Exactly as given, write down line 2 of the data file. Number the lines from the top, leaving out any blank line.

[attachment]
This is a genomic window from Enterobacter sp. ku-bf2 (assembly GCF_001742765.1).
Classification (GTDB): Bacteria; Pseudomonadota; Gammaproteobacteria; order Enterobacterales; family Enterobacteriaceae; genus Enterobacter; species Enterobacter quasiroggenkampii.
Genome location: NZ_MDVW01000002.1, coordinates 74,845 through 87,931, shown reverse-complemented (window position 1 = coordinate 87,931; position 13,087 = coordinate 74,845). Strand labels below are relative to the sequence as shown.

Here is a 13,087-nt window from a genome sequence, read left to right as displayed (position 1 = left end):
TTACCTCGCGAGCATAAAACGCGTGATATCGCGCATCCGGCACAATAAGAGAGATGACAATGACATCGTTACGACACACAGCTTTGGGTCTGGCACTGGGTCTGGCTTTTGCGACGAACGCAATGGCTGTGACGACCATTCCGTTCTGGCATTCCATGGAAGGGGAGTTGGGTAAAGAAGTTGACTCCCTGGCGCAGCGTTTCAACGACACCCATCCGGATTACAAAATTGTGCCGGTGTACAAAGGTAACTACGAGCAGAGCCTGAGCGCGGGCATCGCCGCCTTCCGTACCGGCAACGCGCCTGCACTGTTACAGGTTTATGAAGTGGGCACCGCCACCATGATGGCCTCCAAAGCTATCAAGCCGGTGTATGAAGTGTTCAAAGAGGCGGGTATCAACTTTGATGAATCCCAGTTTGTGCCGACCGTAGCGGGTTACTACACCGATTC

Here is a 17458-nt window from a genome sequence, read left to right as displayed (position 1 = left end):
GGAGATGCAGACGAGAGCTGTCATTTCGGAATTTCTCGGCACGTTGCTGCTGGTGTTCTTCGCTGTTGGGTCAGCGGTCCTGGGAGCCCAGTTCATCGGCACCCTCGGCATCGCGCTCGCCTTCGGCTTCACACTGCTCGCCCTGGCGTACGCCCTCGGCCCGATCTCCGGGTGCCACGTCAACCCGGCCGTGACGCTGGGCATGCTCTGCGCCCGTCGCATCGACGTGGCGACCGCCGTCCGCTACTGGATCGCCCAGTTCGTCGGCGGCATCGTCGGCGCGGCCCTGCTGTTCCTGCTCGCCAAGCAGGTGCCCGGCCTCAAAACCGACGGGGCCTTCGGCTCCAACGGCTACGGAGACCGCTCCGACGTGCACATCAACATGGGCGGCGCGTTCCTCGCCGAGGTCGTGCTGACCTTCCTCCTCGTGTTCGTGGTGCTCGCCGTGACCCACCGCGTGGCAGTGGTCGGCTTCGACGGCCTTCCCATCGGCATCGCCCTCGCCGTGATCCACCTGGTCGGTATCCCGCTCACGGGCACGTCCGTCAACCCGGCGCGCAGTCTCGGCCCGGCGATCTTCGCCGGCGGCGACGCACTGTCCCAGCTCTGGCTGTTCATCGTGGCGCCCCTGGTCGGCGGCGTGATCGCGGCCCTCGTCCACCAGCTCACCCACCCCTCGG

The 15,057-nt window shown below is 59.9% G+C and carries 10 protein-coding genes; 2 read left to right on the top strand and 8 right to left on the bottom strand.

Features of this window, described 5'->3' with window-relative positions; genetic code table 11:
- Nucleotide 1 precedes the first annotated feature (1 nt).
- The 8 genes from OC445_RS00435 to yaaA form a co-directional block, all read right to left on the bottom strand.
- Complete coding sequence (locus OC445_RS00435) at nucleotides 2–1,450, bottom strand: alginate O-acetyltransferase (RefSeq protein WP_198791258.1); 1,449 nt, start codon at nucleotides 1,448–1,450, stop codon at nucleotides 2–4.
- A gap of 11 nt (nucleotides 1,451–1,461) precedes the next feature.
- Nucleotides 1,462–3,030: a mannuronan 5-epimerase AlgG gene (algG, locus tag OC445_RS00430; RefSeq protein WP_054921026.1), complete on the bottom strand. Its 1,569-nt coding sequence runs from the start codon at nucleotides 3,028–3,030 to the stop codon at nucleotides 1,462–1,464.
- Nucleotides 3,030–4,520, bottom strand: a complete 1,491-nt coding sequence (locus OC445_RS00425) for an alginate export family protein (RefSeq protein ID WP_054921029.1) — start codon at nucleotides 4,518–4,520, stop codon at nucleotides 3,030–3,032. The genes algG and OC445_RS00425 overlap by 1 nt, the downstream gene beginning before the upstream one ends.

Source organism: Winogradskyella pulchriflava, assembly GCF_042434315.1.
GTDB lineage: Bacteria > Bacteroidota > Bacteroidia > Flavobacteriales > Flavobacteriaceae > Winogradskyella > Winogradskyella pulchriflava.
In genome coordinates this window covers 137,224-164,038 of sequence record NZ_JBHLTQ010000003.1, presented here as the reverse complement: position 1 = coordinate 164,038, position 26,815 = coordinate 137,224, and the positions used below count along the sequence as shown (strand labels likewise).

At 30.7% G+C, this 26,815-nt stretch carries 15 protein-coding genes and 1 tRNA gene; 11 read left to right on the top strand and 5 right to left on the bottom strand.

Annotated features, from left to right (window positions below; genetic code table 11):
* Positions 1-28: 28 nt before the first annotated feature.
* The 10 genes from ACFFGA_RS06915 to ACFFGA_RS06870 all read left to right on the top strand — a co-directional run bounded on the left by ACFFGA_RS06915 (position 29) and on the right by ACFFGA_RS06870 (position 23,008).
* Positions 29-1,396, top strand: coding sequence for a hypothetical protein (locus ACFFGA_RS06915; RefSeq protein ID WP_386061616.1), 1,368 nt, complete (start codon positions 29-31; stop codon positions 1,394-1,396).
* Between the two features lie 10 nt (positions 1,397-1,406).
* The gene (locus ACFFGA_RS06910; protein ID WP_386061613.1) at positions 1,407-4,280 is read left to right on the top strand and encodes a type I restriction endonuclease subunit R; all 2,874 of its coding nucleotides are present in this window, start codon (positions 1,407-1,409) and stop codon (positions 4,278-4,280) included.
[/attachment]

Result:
Classification (GTDB): Bacteria; Pseudomonadota; Gammaproteobacteria; order Enterobacterales; family Enterobacteriaceae; genus Enterobacter; species Enterobacter quasiroggenkampii.